Continued light holiday marketing of feeder cattle through the first week of 2013 was not enough to establish a price trend. However, the few high-volume auctions in the Northern Plains that were well tested and the sizeable direct country sales in Texas both quoted feeder steers and heifers selling higher.
Some auction markets throughout the country that had sufficient numbers of lighter weight calves to entice buyers had undertones that were sharply higher. Unlike some years in recent history, nothing bad happened to the commercial cattle markets through the two week holiday break. In fact, a few auctions this past week showed the feeder cattle market entering the New Year like a college bowl team running onto the field. On Thursday, at the Ogallala, NE Livestock Market there were over 6800 head of fresh western Nebraska feeder cattle on offer. There were over 1100 head of top quality 700-800 lb steers that averaged 743 lbs at 153.46, around 250 head of fancy replacement quality 550-600 lb heifers averaged over 1050.00 per head.
Both calves and yearlings appear to be hitting the first full week of marketing in 2013 with a head of steam, but in fact feeder cattle prices are very near where they were a year ago. Fed cattle are roughly 5.00 higher than the same time a year ago with spring CME Live Cattle contracts quoting fats nearly 7.00 over the all-time record high of 130.00. However, the complexion of the weekly cowboy vs. packer competition has changed dramatically of the years with the overwhelming majority of feedlot managers no longer wringing their hands late in the week over what price they will sell their showlist.
The continued vertical integration of the industry coupled with the addition of new highly productive feed additives that limit a cattle feeder’s shipping flexibility has caused most slaughter steers and heifers to be sold on some sort of contract or formula basis. According to USDA Market News Mandatory Price Reporting, during 2012 only 27.8 percent of the finished cattle in the 5 Area Feeding Region were sold by a negotiated cash method (compared to about 50 percent just five years ago). The heavily farmer-feeder influenced Iowa-Minnesota region had the most with over 56 percent of cattle marketed by accepting a negotiated cash bid, while Texas had by-far the least with barely 10 percent of the volume being haggled upon.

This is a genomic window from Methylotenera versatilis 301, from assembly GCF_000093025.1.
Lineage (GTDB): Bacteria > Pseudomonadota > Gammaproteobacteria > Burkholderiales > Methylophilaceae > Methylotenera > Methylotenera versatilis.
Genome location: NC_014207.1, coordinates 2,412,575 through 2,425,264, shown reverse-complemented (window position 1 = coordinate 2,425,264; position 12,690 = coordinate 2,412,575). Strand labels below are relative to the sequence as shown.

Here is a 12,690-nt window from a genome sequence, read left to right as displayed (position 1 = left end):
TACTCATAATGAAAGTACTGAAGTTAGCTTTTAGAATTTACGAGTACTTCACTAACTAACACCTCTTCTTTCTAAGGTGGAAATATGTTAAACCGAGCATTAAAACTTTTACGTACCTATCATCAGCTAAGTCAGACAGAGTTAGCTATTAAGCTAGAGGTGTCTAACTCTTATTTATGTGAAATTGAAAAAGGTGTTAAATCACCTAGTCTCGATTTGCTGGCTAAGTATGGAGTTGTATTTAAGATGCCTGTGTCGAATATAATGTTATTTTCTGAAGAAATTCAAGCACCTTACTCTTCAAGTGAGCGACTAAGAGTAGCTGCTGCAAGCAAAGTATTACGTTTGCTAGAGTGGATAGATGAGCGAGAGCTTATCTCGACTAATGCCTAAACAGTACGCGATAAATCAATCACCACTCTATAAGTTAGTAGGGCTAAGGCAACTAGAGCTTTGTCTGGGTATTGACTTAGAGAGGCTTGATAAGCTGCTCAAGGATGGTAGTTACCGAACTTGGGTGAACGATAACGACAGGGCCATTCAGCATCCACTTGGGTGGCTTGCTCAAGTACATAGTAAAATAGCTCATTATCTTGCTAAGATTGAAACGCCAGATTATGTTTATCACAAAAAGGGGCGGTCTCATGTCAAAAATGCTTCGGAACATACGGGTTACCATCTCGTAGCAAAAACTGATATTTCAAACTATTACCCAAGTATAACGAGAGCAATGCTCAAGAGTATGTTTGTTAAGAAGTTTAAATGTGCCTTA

Winter weather has set-in with most of the major cattle production areas experiencing frigid temperatures and at least a skiff of snow. Winter wheat pasture failed to fully develop in most parts of the Southern Plains and many of the stockers that were turned out are reportedly being moved into confined facilities for feeding. Next week should be very active as the first full week of marketing in January is annually the heaviest auction volume of the year. If the weather cooperates, the size of next week’s run should be a good precursor of how light 2013’s volume will be. This week’s light reported auction volume had 68 percent over 600 lbs and 37 percent heifers.